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The report found some women had been coerced into acquiring buy now, pay later debts (Bigstock)

Buy now, pay later schemes are becoming an avenue for financial abuse, according to a report by Good Shepherd, a Catholic charity that supports women and girls experiencing abuse and disadvantage. Source: The Guardian.

A quarter of the 30 financial counsellors surveyed said at least half the women seeking help had been coerced into acquiring BNPL debts. And more than half said it had become more common than a year ago.

“We hear stories from client services that they wish [the partner] could be stopped, that it wasn’t possible to open one after the other, that someone would say no,” Dr Ros Russell, of Good Shepherd, said.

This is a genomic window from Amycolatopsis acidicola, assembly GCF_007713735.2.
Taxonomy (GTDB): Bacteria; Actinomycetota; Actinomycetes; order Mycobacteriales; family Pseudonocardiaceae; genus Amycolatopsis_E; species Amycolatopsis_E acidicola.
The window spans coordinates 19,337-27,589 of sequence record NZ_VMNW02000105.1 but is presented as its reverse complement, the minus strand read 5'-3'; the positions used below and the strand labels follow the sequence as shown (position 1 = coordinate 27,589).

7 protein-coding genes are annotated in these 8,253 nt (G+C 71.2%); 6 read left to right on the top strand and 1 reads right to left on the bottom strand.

The report found 84 per cent of those surveyed said clients with BNPL debt had tried to manage the debt by opening more BNPL accounts. Almost three-quarters said clients had missed essential payments or cut back on or forgone essentials to afford BNPL debt repayments.

The report said BNPL schemes were exploiting financial vulnerability, but also filling gaps in welfare provision by supplementing low benefits.

Several welfare recipients told Guardian Australia they had used BNPL services to afford groceries, medication and clothes. This had become more common as the cost of living rose.

The report recommends increasing income support payments and the escaping family violence payment as well as tighter regulation of BNPL services.


Buy now, pay later schemes increasingly an avenue for financial abuse, report finds (By Jordyn Beazley, The Guardian)

Safety net for sale: The role of Buy Now Pay Later in exploiting financial vulnerability (Good Shepherd)